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  11. Morpheus (profile) says:

    Edwina Curry on Nolan proving my point when I said:

    “That said I think a time will come very soon when the Chancellor will not allow NI to run on such a deficit and the 4 regions of the UK which are supporting NI will say that enough is enough. Just this week George Osborne asked Whitehall to make £2.5b cuts – how long before he takes this from the NI pot? Even if he took the whole £2.5b tomorrow would we really have room for complaint?”

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  12. FDM (profile) black spot says:

    @Alan N/Ards

    “I have no intention of sitting on a bus which has a driver who is registered blind”

    Yes because “unionists” are blessed with such vision.

    They had a chance to build this place into something and had 50 unfettered years to do so.

    What did they do with that freedom?

    They built a prison for the rest of us, paid for by Essex builders and money speculators in London City.

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  13. Alan N/Ards (profile) says:

    FDM

    Republicanism is about having a vision (so we are told) I have met very few who are true republicans. Most people who claim to be republican are in fact nationalists. You, in my eyes, are one of these people. The only person who has come close in recent years is Conall McDevitt. Here is someone who wants to reach an agreement. I could be wrong of course.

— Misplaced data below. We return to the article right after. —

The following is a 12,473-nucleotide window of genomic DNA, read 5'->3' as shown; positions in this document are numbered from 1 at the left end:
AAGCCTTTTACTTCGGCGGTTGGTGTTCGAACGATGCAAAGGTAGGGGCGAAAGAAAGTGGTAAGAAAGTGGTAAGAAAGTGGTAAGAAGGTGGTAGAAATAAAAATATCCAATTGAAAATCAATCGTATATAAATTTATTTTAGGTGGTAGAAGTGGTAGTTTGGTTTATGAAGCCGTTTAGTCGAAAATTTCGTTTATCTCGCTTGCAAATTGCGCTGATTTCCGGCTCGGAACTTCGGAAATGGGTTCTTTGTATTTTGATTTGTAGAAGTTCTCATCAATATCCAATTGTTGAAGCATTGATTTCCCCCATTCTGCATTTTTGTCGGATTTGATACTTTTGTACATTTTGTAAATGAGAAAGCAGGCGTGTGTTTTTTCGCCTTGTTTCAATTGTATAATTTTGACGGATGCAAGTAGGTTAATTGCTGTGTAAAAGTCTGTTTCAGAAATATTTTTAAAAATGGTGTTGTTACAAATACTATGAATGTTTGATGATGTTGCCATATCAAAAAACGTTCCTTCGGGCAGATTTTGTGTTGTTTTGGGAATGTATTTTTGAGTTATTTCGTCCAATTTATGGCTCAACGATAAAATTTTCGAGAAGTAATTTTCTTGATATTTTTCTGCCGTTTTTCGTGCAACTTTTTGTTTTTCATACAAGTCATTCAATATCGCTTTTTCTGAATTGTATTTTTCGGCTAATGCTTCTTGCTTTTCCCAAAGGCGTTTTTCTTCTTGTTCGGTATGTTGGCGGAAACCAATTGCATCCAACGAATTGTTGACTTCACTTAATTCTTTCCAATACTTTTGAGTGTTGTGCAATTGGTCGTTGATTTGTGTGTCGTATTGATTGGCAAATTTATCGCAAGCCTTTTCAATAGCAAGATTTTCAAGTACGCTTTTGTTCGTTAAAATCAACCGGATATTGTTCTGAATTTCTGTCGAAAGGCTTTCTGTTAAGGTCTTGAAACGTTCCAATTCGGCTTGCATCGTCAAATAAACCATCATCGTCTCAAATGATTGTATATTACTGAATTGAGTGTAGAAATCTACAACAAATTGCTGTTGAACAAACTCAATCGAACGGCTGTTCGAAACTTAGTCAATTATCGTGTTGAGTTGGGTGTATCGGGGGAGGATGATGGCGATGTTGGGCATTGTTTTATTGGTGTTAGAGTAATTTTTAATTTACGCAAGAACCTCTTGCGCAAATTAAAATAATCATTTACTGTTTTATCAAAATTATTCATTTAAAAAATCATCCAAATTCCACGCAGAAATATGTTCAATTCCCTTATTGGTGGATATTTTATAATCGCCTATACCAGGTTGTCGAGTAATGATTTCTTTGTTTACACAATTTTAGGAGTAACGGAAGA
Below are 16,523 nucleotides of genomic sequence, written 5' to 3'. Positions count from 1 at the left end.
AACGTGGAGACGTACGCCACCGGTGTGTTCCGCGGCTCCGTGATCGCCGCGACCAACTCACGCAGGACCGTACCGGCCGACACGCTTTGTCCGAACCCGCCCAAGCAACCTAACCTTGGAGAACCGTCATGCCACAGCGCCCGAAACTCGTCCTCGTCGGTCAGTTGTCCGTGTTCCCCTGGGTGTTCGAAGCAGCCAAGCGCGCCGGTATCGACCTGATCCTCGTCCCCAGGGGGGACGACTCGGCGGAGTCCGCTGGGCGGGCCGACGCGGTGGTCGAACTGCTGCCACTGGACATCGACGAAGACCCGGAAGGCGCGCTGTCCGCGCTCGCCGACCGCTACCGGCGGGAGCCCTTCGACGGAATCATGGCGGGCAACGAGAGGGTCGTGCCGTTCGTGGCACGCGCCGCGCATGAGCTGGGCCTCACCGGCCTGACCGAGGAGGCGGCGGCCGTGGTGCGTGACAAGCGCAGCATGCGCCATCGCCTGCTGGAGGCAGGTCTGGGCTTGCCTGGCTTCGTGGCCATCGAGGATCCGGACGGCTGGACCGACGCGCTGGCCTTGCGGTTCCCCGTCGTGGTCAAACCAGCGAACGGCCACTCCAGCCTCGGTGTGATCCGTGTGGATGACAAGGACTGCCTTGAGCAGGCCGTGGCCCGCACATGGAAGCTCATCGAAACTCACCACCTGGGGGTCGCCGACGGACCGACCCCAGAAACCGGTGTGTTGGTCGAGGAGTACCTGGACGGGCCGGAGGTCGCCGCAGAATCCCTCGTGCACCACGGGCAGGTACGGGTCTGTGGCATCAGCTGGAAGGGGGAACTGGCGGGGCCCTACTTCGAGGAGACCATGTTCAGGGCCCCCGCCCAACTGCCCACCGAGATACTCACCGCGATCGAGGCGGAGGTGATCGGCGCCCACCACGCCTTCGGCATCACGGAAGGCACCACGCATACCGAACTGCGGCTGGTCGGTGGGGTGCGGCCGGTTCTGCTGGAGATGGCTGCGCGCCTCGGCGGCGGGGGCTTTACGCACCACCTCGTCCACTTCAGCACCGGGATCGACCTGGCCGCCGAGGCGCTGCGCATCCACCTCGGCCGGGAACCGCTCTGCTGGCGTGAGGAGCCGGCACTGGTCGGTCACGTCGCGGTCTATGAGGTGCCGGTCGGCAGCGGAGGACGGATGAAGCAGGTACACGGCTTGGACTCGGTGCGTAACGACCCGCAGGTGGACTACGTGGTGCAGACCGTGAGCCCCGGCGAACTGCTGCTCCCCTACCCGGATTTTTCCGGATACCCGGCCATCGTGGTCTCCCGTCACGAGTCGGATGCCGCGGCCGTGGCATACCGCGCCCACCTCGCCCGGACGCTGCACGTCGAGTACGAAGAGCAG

A word of warning. It is against the law to drive while blind. Please hand in your license before it is to late.

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  14. FDM (profile) black spot says:

    @Alan N/Ards

    “Please hand in your license before it is to late.”

    No backseat driving please. You had your chance. There was a very large crash and many casualties because of it.

    The UK government forcibly took away your driving license in 1974.

    You could say we are all on the Paddy wagon now. :)

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  15. tacapall (profile) says:

    Conall McDevitt a republican !! Obviously his version of republicanism is not the type widely supported by the Irish people who would be regarded as republicans. There is no room in any new republic for a monarchy, its as contradictory and hypocritical as those so called socialists within the republican movement who are private landlords. McDevitt is more a castle catholic than a republican, the type of Irishman that would be comfortable with accepting whatever title bestowed upon him by the ruling class of windsor.

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  16. Reader (profile) says:

    FDM: The UK government forcibly took away your driving license in 1974.
    What a jolly metaphor. In fact, no-one has a licence, there is no driver, the bus is going nowhere, and the passengers therefore have no need to sit down, or to shut up. We might as well do something to keep ourselves amused.

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  17. FDM (profile) black spot says:

    @Reader

    http://www.youtube.com/watch?v=cPQcnjlwtE4

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  18. JR (profile) says:

    Was just reading a passage from Rotha Mór an tSaoil about st Patricks day in the Klondike, Alaska in the late 1890′s.